By putting my goals out there, I have just made it harder to back out. I  will now have to account to you the readers at a later point.

Similarly, with hindsight, one trick I missed was not committing to the goal of FI earlier. At least to myself and a small circle of family / friends.

7. Dealing with fear

Life is pretty comfortable these days and I will be getting back outside of my comfort zone. Cycling in a foreign country (even one as beautiful and easy as France) entails unfamiliar surroundings, a bit of self-reliance and just enough physical risk to keep life interesting.

The descent from Mont Ventoux should fit the bill as a scary but potentially rewarding experience.  Just like the next equity bear market which I know will feel scary but won’t kill me.

Take a look at this incredible video of the descent from the summit of Ventoux. The rider achieves speeds in excess of 70 miles per hour. Watch the first 2 minutes and look out for him overtaking the camper van that can first be spotted at 36 seconds in and then two cars at 1.19 and 1.23 minutes in.  Gulp.


  1. “I just don’t know what I’d do with my time”
    This sentiment is very popular in the U.S. as well. Very sad. I don’t know why people are like that — all I know is I would go crazy if the only point to my life were the meaningless tasks I do at work that should (and will) probably be done by a machine anyways.

  2. SpreadsheetMan · · Reply

    Respect! Some proper cycling among the mountains of Europe is on my FI list too.

    I’d love to try the crazy 3 different route ascents of Ventoux in a day challenge, I’m sure that would be both marvellous and hideous in equal measure 🙂

  3. Good Luck Mr TEA, Mont Ventoux is on my list as well. I did a trip round France and Belgium a few years ago and LEJOG last year. My only advice would be to stay away from cities, they are full of arseholes, slow you down and eat up your time!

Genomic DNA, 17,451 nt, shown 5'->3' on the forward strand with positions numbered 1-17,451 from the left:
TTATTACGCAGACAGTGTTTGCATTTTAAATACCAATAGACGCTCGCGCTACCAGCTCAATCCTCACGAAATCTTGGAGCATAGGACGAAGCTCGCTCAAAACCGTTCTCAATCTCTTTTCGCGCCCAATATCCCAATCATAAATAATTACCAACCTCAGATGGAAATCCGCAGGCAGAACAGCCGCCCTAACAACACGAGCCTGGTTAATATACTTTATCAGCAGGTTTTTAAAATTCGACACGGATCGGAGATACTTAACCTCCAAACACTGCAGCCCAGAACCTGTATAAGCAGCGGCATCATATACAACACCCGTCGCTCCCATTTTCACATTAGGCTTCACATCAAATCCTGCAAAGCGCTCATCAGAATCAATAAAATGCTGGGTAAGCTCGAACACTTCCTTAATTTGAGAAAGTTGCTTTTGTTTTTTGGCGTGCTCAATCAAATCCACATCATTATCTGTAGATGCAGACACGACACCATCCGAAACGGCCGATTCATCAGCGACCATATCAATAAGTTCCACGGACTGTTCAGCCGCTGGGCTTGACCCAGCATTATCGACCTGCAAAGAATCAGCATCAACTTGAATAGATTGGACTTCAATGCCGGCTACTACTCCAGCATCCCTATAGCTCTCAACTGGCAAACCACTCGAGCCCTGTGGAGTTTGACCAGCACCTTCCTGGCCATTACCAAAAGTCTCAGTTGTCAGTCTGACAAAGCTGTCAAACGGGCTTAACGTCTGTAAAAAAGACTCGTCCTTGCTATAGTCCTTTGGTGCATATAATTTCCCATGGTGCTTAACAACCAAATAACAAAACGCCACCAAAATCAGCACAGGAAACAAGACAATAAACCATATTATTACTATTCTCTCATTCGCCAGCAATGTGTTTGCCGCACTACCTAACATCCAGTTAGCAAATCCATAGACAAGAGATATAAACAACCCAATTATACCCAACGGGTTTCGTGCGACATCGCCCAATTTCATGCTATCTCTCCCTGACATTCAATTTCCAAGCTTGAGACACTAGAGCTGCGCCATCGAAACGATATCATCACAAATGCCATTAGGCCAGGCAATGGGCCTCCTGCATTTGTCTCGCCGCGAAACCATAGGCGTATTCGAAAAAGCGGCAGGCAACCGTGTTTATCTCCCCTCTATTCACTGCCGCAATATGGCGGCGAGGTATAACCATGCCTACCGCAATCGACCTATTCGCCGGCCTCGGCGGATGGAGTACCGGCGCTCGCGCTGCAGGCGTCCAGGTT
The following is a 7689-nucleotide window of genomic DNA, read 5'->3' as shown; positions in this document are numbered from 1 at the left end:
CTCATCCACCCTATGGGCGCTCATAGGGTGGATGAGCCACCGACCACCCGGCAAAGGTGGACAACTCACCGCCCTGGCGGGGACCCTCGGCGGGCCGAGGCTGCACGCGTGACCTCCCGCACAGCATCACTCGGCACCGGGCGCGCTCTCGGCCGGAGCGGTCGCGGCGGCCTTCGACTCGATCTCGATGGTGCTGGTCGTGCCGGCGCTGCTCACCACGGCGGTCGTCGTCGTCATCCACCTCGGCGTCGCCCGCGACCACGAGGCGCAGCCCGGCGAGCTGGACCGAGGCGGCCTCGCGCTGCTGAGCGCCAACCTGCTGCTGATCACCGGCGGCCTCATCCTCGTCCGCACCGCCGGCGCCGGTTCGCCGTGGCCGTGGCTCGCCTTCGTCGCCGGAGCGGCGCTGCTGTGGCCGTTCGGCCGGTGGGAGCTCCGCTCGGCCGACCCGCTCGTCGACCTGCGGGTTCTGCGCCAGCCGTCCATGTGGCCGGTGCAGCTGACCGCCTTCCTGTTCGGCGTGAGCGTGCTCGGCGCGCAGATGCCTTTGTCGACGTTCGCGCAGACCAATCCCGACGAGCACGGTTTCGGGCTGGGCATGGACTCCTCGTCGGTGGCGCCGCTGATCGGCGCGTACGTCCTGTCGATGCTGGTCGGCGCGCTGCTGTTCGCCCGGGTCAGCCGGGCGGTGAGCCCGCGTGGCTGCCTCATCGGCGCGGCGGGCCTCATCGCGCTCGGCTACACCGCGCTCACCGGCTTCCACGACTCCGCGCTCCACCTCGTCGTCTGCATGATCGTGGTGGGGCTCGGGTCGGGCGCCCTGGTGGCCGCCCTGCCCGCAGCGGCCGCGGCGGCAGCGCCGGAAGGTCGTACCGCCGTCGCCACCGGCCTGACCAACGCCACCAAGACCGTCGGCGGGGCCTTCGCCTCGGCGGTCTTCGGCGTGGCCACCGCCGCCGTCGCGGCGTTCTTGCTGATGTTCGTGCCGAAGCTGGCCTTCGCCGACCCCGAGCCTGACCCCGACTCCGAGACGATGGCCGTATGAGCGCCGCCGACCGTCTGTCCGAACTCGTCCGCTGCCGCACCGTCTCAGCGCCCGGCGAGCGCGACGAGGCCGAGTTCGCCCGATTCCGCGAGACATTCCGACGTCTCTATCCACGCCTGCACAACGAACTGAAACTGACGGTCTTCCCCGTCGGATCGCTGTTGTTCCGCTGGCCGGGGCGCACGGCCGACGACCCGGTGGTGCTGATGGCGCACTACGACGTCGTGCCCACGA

Well up for some proper mountain climbs at some point. Always good to have a long term goal to train for. It’s time trials this year, which are agony. Even the 10 mile ones on the flat. 🙂

    The comparison between the laws of physics and finance is a good one, there is no hiding from either :).

    I also think the long term nature of trying to achieve FI and a stretching cycle align quite well. It’s no good sitting at the start of a 100 mile day on the bike and thinking about the whole 100 miles stretching out in front of you. It’s too much. Gotta break it down, sweet in 15 miles I can stop for a pee etc. Same applies to the FI journey, it’s all to easy at the start to get battered down by the enormity of it all and not even get going. But if you break it down a bit, it’s more manageable. Small changes and all that.

    Keep us updated on how the training is going and how the trip goes.

    Mr Z

    1. Thanks Mr Z will keep you posted…

  4. This sounds like a fantastic trip. Forget the training, the only thing you need to do to prepare is to read the excellent:

    French Revolutions: Cycling the Tour de France by Tim Moore

    One of the funniest books i’ve read. If you’d like to borrow my copy let me know and I can either mail it or drop it off if you’re passing my prison camp.

    Bon courage!

    1. UTMT – Many thanks, French Revolutions is a great book that I have read (twice!). I might have to add it to my recommendation page….

  5. Billybow · · Reply

    I feel you have encapsulated brilliantly the ‘personal re-invention’ required for FI in this blog entry.